Five down, five to go! We’re now half way through the rendezvous burn manoeuvres needed to put Rosetta on course with comet 67P/Churyumov-Gerasimenko, and tomorrow will check off the sixth.
Tomorrow’s burn is also the second of four so-called ‘Far Approach Trajectory’ (FAT) burns that are being conducted once a week in the period 2-23 July.
Last week’s FAT burn performed well: it ended about one minute earlier than expected but the target change in velocity of 58.7 m/s was achieved.
Now the team are looking ahead to tomorrow’s burn, which will get underway at 11:29:58 UTC (13:29:58 CEST) and is predicted to last 46 minutes 32 seconds. The one way signal travel time tomorrow will be 22 mins 51 seconds.
The team will be looking for the rise in thruster temperature to indicate that the burn has begun; similarly, a decrease indicates it is complete. The plot shown above is from the last of the three “big burn” manoeuvres, on 18 June.
Tomorrow’s burn will reduce Rosetta’s velocity relative to the comet by 25.7 m/s. In total, Rosetta has to slow down by 775 m/s to reach a relatively velocity of less then 1 m/s by 6 August.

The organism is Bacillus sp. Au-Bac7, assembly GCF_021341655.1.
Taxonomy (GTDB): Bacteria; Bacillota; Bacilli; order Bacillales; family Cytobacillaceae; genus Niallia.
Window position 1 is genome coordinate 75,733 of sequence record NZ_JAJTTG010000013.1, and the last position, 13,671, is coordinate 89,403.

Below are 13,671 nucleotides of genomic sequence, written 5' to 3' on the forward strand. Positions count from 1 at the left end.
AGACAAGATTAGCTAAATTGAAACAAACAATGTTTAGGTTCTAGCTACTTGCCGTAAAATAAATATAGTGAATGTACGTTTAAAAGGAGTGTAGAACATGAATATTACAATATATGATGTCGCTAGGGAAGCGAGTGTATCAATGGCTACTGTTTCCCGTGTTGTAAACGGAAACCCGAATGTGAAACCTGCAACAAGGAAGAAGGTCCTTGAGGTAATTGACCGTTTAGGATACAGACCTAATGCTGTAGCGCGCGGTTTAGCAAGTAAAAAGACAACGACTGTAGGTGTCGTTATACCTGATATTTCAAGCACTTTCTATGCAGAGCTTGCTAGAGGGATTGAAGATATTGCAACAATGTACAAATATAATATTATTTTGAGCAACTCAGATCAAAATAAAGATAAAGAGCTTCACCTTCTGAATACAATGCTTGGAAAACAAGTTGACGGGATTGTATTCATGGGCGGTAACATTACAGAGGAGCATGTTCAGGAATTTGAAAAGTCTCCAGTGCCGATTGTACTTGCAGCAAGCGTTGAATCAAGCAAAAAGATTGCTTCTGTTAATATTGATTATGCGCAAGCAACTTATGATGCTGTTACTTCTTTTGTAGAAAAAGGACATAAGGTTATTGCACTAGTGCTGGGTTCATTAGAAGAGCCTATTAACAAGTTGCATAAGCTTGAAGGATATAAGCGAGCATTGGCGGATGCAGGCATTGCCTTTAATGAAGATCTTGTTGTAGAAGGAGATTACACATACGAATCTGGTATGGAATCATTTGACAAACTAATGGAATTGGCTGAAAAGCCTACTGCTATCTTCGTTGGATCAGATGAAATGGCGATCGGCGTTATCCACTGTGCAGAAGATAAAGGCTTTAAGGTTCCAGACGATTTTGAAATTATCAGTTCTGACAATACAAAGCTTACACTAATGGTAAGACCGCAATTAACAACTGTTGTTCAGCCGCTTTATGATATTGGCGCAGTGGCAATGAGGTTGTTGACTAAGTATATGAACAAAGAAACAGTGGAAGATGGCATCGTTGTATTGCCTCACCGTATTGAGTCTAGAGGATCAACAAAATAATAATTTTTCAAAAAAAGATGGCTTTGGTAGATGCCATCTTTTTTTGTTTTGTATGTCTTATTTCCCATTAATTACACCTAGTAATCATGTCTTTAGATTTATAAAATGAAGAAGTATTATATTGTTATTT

Today, 8 July, there’s 25 000 kilometres between the spacecraft and the comet, and the relative velocity is 44.4 m/s; the remaining 18.7 m/s will be reduced in smaller and smaller increments between now and arrival. However, despite their diminishing size, the remaining burns are no less important; if no further manoeuvres were carried out, the closest approach to the comet would occur on 14 July at distance of 4912 km, that is, we would have a flyby!
We’ll let you know how the burn went as soon as we can afterwards via our twitter spacecraft @ESA_Rosetta. And we’ll have a new image of the comet to share on Thursday!
|6 Aug||1||very brief|
More about the FAT burns in last week’s post: Burning down to comet rendezvous